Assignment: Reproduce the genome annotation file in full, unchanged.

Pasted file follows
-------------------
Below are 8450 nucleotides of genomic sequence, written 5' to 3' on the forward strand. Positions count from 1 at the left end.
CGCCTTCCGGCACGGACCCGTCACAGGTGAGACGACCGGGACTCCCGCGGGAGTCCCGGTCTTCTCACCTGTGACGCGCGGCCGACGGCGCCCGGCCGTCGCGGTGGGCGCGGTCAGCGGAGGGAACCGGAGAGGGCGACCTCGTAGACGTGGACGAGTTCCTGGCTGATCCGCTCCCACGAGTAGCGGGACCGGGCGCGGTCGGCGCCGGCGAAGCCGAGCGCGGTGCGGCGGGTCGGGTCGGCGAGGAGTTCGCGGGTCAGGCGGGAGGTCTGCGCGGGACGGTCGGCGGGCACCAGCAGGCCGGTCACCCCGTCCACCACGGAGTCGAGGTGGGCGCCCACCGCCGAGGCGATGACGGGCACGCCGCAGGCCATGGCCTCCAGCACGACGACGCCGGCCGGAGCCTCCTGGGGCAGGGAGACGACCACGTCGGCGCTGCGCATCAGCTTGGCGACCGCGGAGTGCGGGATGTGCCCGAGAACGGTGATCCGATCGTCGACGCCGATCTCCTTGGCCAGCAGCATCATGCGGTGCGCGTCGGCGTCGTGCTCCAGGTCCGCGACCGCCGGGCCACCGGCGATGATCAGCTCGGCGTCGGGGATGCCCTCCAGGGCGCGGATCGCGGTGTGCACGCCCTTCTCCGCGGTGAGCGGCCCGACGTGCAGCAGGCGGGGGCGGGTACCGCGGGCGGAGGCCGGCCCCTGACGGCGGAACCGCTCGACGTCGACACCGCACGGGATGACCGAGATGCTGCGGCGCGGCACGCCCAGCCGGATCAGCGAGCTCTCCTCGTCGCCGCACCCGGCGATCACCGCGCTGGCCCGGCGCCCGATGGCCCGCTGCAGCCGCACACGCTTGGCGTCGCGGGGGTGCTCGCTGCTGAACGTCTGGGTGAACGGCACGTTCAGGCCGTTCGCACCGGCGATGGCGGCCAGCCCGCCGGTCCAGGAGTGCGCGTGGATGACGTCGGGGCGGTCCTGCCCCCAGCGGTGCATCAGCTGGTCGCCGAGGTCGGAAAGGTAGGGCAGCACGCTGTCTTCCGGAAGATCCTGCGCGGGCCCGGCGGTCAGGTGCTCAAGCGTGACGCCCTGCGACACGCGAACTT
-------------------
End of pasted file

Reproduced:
Below are 8450 nucleotides of genomic sequence, written 5' to 3' on the forward strand. Positions count from 1 at the left end.
CGCCTTCCGGCACGGACCCGTCACAGGTGAGACGACCGGGACTCCCGCGGGAGTCCCGGTCTTCTCACCTGTGACGCGCGGCCGACGGCGCCCGGCCGTCGCGGTGGGCGCGGTCAGCGGAGGGAACCGGAGAGGGCGACCTCGTAGACGTGGACGAGTTCCTGGCTGATCCGCTCCCACGAGTAGCGGGACCGGGCGCGGTCGGCGCCGGCGAAGCCGAGCGCGGTGCGGCGGGTCGGGTCGGCGAGGAGTTCGCGGGTCAGGCGGGAGGTCTGCGCGGGACGGTCGGCGGGCACCAGCAGGCCGGTCACCCCGTCCACCACGGAGTCGAGGTGGGCGCCCACCGCCGAGGCGATGACGGGCACGCCGCAGGCCATGGCCTCCAGCACGACGACGCCGGCCGGAGCCTCCTGGGGCAGGGAGACGACCACGTCGGCGCTGCGCATCAGCTTGGCGACCGCGGAGTGCGGGATGTGCCCGAGAACGGTGATCCGATCGTCGACGCCGATCTCCTTGGCCAGCAGCATCATGCGGTGCGCGTCGGCGTCGTGCTCCAGGTCCGCGACCGCCGGGCCACCGGCGATGATCAGCTCGGCGTCGGGGATGCCCTCCAGGGCGCGGATCGCGGTGTGCACGCCCTTCTCCGCGGTGAGCGGCCCGACGTGCAGCAGGCGGGGGCGGGTACCGCGGGCGGAGGCCGGCCCCTGACGGCGGAACCGCTCGACGTCGACACCGCACGGGATGACCGAGATGCTGCGGCGCGGCACGCCCAGCCGGATCAGCGAGCTCTCCTCGTCGCCGCACCCGGCGATCACCGCGCTGGCCCGGCGCCCGATGGCCCGCTGCAGCCGCACACGCTTGGCGTCGCGGGGGTGCTCGCTGCTGAACGTCTGGGTGAACGGCACGTTCAGGCCGTTCGCACCGGCGATGGCGGCCAGCCCGCCGGTCCAGGAGTGCGCGTGGATGACGTCGGGGCGGTCCTGCCCCCAGCGGTGCATCAGCTGGTCGCCGAGGTCGGAAAGGTAGGGCAGCACGCTGTCTTCCGGAAGATCCTGCGCGGGCCCGGCGGTCAGGTGCTCAAGCGTGACGCCCTGCGACACGCGAACTT